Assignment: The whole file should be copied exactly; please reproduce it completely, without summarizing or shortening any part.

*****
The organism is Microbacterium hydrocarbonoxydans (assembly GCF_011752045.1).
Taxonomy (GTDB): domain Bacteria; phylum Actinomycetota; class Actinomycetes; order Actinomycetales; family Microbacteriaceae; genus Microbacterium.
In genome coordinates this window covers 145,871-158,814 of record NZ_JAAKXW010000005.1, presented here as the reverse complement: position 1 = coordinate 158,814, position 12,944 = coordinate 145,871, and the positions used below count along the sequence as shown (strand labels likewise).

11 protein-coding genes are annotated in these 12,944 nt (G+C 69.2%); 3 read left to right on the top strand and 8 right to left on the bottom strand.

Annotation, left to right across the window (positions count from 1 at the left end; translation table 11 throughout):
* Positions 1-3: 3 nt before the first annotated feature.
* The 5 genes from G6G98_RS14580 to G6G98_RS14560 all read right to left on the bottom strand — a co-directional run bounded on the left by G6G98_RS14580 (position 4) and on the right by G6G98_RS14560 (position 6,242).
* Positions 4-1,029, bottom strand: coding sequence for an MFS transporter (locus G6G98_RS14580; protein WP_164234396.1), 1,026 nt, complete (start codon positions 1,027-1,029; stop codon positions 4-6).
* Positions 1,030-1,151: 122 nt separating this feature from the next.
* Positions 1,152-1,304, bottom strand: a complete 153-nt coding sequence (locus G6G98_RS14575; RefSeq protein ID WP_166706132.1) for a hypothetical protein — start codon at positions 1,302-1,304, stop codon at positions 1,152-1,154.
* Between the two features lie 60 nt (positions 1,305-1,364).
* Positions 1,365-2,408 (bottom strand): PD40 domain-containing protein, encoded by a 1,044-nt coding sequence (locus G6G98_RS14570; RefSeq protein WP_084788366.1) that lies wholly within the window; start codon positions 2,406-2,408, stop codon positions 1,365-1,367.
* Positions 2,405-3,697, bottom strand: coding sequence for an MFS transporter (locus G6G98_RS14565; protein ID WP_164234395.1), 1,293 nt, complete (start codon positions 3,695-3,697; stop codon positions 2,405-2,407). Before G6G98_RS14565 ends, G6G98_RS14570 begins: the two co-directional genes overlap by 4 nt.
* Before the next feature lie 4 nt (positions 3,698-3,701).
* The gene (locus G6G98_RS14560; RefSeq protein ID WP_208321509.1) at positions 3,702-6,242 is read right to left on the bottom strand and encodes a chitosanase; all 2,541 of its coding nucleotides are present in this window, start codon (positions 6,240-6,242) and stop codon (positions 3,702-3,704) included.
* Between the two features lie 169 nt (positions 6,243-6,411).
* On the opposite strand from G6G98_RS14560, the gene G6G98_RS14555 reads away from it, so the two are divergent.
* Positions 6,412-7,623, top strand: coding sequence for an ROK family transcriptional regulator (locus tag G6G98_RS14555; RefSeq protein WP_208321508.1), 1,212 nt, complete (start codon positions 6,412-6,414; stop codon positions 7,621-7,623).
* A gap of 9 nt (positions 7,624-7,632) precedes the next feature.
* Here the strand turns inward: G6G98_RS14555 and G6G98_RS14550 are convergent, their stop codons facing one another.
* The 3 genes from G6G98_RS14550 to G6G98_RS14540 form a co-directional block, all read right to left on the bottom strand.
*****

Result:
The organism is Microbacterium hydrocarbonoxydans (assembly GCF_011752045.1).
Taxonomy (GTDB): domain Bacteria; phylum Actinomycetota; class Actinomycetes; order Actinomycetales; family Microbacteriaceae; genus Microbacterium.
In genome coordinates this window covers 145,871-158,814 of record NZ_JAAKXW010000005.1, presented here as the reverse complement: position 1 = coordinate 158,814, position 12,944 = coordinate 145,871, and the positions used below count along the sequence as shown (strand labels likewise).

11 protein-coding genes are annotated in these 12,944 nt (G+C 69.2%); 3 read left to right on the top strand and 8 right to left on the bottom strand.

Annotation, left to right across the window (positions count from 1 at the left end; translation table 11 throughout):
* Positions 1-3: 3 nt before the first annotated feature.
* The 5 genes from G6G98_RS14580 to G6G98_RS14560 all read right to left on the bottom strand — a co-directional run bounded on the left by G6G98_RS14580 (position 4) and on the right by G6G98_RS14560 (position 6,242).
* Positions 4-1,029, bottom strand: coding sequence for an MFS transporter (locus G6G98_RS14580; protein WP_164234396.1), 1,026 nt, complete (start codon positions 1,027-1,029; stop codon positions 4-6).
* Positions 1,030-1,151: 122 nt separating this feature from the next.
* Positions 1,152-1,304, bottom strand: a complete 153-nt coding sequence (locus G6G98_RS14575; RefSeq protein ID WP_166706132.1) for a hypothetical protein — start codon at positions 1,302-1,304, stop codon at positions 1,152-1,154.
* Between the two features lie 60 nt (positions 1,305-1,364).
* Positions 1,365-2,408 (bottom strand): PD40 domain-containing protein, encoded by a 1,044-nt coding sequence (locus G6G98_RS14570; RefSeq protein WP_084788366.1) that lies wholly within the window; start codon positions 2,406-2,408, stop codon positions 1,365-1,367.
* Positions 2,405-3,697, bottom strand: coding sequence for an MFS transporter (locus G6G98_RS14565; protein ID WP_164234395.1), 1,293 nt, complete (start codon positions 3,695-3,697; stop codon positions 2,405-2,407). Before G6G98_RS14565 ends, G6G98_RS14570 begins: the two co-directional genes overlap by 4 nt.
* Before the next feature lie 4 nt (positions 3,698-3,701).
* The gene (locus G6G98_RS14560; RefSeq protein ID WP_208321509.1) at positions 3,702-6,242 is read right to left on the bottom strand and encodes a chitosanase; all 2,541 of its coding nucleotides are present in this window, start codon (positions 6,240-6,242) and stop codon (positions 3,702-3,704) included.
* Between the two features lie 169 nt (positions 6,243-6,411).
* On the opposite strand from G6G98_RS14560, the gene G6G98_RS14555 reads away from it, so the two are divergent.
* Positions 6,412-7,623, top strand: coding sequence for an ROK family transcriptional regulator (locus tag G6G98_RS14555; RefSeq protein WP_208321508.1), 1,212 nt, complete (start codon positions 6,412-6,414; stop codon positions 7,621-7,623).
* A gap of 9 nt (positions 7,624-7,632) precedes the next feature.
* Here the strand turns inward: G6G98_RS14555 and G6G98_RS14550 are convergent, their stop codons facing one another.
* The 3 genes from G6G98_RS14550 to G6G98_RS14540 form a co-directional block, all read right to left on the bottom strand.